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When I returned from Greece in November the Museum of Natural History and Science called to tell me that they had a slot to do the cyanotype exhibit in the spring-summer 2014. Well, I had to consider what that would entail in regard to making the cyanotypes in the unreliable winter months and also how much new work would need to be created. Remember I needed the SUN to make sunprints—well, truthfully I could use artificial light but I wanted to be true to the ‘Natural History and Science’ mission of the Museum. Also I needed to consider that the exhibit would inhabit a large gallery and would need to be entertaining and instructive for children and adults while resonating my cohesive artistic aesthetics—wow a tall order!

What persuaded me to move along and do what was necessary to produce an exhibit was visiting the Museum’s incredible specimen room where bones, feathers, stuffed animals and much more hang out in drawers, and cabinets—an unimaginable resource that couldn’t help but light my enthusiasm. 10. bonesI wasn’t sure how my minimal abstract penchant would manage all the rather figurative forms of the collection but as an artist I always welcome challenges. And, truthfully as the work began challenges mounted. The cloudy, cold days made each cyanotype a hit or miss event. I tested a dozen chemically treated papers to see which ones would work best and that took the month of December with very little resolved results. Then January had to be the cloudiest January I have ever experienced or maybe it was my need for sunny days that makes my biased perception. But little happened during that month except my obligation for an exhibit at an out-of-state gallery where I had to travel twice that month besides the preparation for the exhibit.

11. PansFebruary was more productive and my assistants and I had to turn my entire studio into a large darkroom with very large rinsing pans—it felt like a laboratory and we were the mad scientists working with cadavers. So on it went working long days of preparing images and carrying them out to the sun, rinsing them, drying them and pressing them. I started to loose track of my intention as I became more robotic in the process. 13. FishIn, out, rinse, dry. So what was the vision—well it was to make work that was beautiful and inspiring and also maybe help people to see things a different way. Also I wanted kids to think ‘wow maybe I can do that’ and run to the gift store for kits and then home to begin their art.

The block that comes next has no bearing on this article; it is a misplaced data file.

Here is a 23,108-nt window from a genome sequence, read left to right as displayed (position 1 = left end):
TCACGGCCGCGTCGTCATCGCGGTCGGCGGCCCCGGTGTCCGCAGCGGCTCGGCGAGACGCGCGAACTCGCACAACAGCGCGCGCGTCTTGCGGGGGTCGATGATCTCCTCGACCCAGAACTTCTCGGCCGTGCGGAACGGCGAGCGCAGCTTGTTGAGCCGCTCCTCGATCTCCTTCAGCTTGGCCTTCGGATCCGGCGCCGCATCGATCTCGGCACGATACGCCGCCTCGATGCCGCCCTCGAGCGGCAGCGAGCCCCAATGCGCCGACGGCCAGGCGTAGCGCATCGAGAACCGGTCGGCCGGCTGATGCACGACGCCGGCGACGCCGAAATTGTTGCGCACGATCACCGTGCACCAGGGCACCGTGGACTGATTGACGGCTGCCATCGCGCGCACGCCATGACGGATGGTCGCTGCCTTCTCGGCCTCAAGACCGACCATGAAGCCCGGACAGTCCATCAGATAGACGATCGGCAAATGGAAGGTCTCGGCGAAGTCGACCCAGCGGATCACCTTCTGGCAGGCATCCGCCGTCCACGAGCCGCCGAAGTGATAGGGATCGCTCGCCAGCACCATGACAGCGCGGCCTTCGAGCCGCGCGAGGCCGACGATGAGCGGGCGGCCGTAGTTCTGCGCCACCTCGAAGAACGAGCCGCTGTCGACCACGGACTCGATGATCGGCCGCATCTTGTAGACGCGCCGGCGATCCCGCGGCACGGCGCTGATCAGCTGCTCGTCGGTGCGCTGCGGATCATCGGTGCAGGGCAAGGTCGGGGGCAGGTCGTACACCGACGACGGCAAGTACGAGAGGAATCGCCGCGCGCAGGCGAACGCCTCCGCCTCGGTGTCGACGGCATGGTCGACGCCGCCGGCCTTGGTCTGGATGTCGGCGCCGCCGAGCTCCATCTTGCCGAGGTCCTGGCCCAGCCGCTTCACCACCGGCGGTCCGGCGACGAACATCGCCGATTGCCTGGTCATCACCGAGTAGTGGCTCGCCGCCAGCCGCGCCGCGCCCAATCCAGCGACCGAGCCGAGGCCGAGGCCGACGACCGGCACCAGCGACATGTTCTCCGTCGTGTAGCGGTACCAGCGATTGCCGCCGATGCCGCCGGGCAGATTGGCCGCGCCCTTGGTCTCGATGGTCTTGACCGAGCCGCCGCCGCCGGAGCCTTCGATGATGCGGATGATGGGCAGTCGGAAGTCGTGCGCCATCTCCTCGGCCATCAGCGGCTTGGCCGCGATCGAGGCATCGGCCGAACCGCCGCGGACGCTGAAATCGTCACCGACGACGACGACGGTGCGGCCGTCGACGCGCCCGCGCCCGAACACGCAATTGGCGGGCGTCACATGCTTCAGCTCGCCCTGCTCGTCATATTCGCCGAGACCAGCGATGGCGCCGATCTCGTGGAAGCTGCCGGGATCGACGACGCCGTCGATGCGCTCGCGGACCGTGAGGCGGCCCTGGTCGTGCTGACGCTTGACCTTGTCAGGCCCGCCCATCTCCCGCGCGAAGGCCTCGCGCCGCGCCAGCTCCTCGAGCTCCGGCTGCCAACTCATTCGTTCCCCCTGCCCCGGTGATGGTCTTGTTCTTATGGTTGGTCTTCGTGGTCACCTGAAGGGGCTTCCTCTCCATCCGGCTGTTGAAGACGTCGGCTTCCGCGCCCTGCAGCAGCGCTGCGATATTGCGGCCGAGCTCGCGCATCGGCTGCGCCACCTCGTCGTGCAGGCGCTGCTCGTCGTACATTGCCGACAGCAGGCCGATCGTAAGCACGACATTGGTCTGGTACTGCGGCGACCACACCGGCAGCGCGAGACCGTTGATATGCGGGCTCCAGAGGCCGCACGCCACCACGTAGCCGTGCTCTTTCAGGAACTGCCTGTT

The exhibit committee and I and my husband David met many times to envision the exhibit but without knowing what images would be successful we had to keep loose parameters. I should mention that along the way I enlisted David, a photographer and a great organizer to come aboard to both document the work process and help with all the things that putting together from scratch an exhibit of this size in a short time entails. Thanks David. As time unfolded some of David’s photos and video would become part of the exhibit that became known around now as Natures Blueprints.

So in spite of the usual distractions of life and other professional obligations intruding on my studio practice we persisted and somehow slowly we began to inventory the over 100 cyanotype images of 14. example cyansome different sizes and subject matter. Now installation ideas began to flow. Curator, Mary Anne Redding joined our Museum’s team of exhibit, specimen and biology committees to plan and execute the gallery’s installation. This went on simultaneously with completing all the necessary details; making inventory lists, photographing the completed work, preparing the delivery of work, framing, writing text plates, artist statement, publicity, press releases, confirming dates for openings and workshops et al…

The exhibit dates are set—the opening is settled and we hope to see you April 26-August 31 wandering through Natures Blueprints. We’re not disclosing any more here because we hope to meet you there at the Artist Opening May 4, 2-4 for the final results. I hope you enjoy it!

Click here to watch a video of the making of cyanotypes.

A March Exhibit in Albuquerque

Going Green – March 15-May 15 – at Snapp Price Projects, Albuquerque

Opening Reception – a St. Pat’s Celebration – Saturday March 15, 5-8 pm

Color is central to my art. Color startles, it stimulates. Color reels us backwards into memories and it teases out emotions. Color has the power to move us influencing how we view the world. My GREEN series of work is intended to reveal the deep nature of green and its associations to place, to spirit and to the planet. When painting, taking photos and videos or sculpting using green I want to ‘feel’ the earth’s grounded-ness.

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The Japanese have an expression, “bathing in the forest” when they walk in nature. They believe the walk will cleanse and refresh them. It was in that mood that I began the GREEN work in 2011. This work has been touring different venues since 2012 projecting and hopefully stimulating thoughts of our green planet’s abundant gifts.

***St Pat's-DEVNow I have been invited to exhibit the GREEN work at Snapp Price Projects, Albuquerque March 15, 2014 – May 15, 2014. Entitled, Going Green, the exhibit will have its opening reception the Saturday evening of St. Patrick’s weekend. So naturally other connotations regarding green besides the inherent eco-ness will stretch the out-reach of this exhibition. Last year I saw the infamous St. Patty’s Parade in Manhattan for the first time (and I’m a former New Yorker) so that experience is greatly influencing the visions I have been having of green beards, green puppets, green tartans, shamrocks, green beer and whimsical tall green hats. (photo right: by David E Vogel)